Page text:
Theatre is back after a very long-awaited return and Regent’s Park Open Air theatre is the perfect place to ease back into ‘real life’ again. Set within Regent’s Park, the theatre is tucked away amongst the trees, the setting is remarkable and we haven’t even gotten to our seats yet. The audience’s excitement is palpable; and with the long summer days you’re able to see everyone in their seats, creating a different atmosphere than what is expected, but amazing to see people together for an enjoyable collective experience. Finally
The stark contrast of a harsh industrial set, reminiscent of a war field, created by Naomi Dawson, against the soft foliage of the park works so well. As soon as movement on stage stirs, the audience is hushed and I’m completely drawn into this new world. The details have been thoughtfully put together. Bold minimalistic outfits help to build a who’s who between the Montagues and Capulets, staying far away from any frump you might expect from a classic.
Immediately there is energy, it feels new. Watching the play, it’s apparent why it has become a favourite of centuries, full of dramatic irony, I feel privy to all the secrets, like a deity watching over the chaos unfolding. Tom Claxton as the illiterate and hilarious Peter, sets the story in motion. Kimberly Sykes’ rendition reminds us that it is set over a mere 4 days, the pace is fast, keeping the zest without waning.
The blind casting for this helps push the Shakespearean classic into to a new era, there is something significant in seeing yourself and your friends represented on stage.
I particularly enjoy the party scene (while wondering when we will be able to do that again) with the characters up on the balconies dancing while McCormack and Young find each other’s eyes and longingly stare across the stage at each other.
The blind casting for this helps push the Shakespearean classic into to a new era, there is something significant in seeing yourself and your friends represented on stage. The chemistry between the company is apparent. Joel McCormack and Isabel Adomakoh Young, playing Romeo & Juliet, encapsulate an obsessive and reckless young love. Kimberly Sykes imagines them as lustful teenagers, giving a sense of realism in a world of wealth and death.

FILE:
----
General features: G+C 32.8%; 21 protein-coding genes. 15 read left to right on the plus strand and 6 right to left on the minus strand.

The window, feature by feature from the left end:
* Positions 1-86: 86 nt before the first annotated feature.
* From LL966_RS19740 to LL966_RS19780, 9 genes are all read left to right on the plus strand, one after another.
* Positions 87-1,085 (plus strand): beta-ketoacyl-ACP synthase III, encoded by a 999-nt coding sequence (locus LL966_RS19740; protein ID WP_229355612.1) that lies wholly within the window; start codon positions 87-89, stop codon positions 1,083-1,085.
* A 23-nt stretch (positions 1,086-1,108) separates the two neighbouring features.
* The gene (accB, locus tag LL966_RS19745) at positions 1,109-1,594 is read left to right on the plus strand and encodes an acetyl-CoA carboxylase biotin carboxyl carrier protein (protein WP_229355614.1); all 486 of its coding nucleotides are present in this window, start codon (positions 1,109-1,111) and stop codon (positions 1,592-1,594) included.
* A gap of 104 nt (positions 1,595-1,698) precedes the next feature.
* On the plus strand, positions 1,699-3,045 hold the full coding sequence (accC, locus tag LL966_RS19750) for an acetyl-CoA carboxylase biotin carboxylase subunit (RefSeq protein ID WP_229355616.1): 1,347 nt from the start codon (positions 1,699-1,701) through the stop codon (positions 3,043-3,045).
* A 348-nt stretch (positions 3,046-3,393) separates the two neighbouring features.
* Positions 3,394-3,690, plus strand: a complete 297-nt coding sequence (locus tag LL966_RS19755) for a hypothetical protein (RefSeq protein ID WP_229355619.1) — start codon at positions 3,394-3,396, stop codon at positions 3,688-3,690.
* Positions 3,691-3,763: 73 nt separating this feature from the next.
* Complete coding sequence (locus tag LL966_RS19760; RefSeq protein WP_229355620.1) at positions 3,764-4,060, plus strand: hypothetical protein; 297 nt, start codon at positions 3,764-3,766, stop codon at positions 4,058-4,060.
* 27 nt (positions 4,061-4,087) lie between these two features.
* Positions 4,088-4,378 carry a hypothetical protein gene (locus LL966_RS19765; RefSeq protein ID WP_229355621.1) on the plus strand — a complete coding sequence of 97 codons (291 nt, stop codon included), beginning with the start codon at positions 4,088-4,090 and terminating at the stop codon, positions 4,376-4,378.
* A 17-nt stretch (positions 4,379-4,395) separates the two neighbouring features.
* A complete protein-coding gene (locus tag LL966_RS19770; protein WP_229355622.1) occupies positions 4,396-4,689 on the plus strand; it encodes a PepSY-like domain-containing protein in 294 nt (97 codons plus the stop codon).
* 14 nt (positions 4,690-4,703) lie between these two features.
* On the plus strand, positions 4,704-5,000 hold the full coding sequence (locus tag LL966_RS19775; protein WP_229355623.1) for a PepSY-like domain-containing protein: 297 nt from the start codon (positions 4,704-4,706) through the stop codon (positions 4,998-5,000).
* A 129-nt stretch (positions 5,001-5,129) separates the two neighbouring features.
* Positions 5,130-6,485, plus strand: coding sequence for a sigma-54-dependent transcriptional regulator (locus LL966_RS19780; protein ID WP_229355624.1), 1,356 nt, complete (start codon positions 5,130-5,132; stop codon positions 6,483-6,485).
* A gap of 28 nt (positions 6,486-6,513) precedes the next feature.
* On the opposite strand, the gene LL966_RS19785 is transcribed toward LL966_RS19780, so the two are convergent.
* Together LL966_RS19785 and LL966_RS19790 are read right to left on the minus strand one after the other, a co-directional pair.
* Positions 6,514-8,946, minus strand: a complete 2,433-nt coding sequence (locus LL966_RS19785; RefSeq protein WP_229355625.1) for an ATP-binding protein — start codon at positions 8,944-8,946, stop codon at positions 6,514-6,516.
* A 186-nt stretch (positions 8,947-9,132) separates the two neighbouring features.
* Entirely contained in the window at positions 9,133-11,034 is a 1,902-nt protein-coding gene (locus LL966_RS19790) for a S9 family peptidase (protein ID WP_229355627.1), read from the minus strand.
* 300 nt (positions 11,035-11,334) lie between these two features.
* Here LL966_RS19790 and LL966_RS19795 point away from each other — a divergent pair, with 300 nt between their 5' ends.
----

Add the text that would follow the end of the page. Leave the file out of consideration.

Benovlia played by Aretha Ayeh, zealous, and loyal to Romeo. Emma Cunniffe, as Juliet’s nurse, is a comforting presence amongst the mess. Peter Hamilton Dyer as the well-meaning Friar, slow and gentle, trying to salvage love within the violence of Verona. Revenge driven Tybalt played ferociously by Michelle Fox. Kev McCurdy’s fraught fight scenes leading to the demise of her and Mercutio by the quick talking irishman Cavan Clarke the maker of mischief, cursing both the houses as his spritely energy is extinguished. We see Sykes gripping reimagination of the deaths seeing them as their souls leave their body.
Joel McCormack and Isabel Adomakoh Young, playing Romeo and Juliet, encapsulate an obsessive and reckless young love.
Time has flown by, and suddenly it’s over, rapturous applause erupts. A story of love and its abrupt end. Sykes has done well to give new life to Romeo and Juliet, with help from a talented creative team. It really is an experience like no other, definitely something you should see. (But bring a brolly just in case, you can never trust British weather!)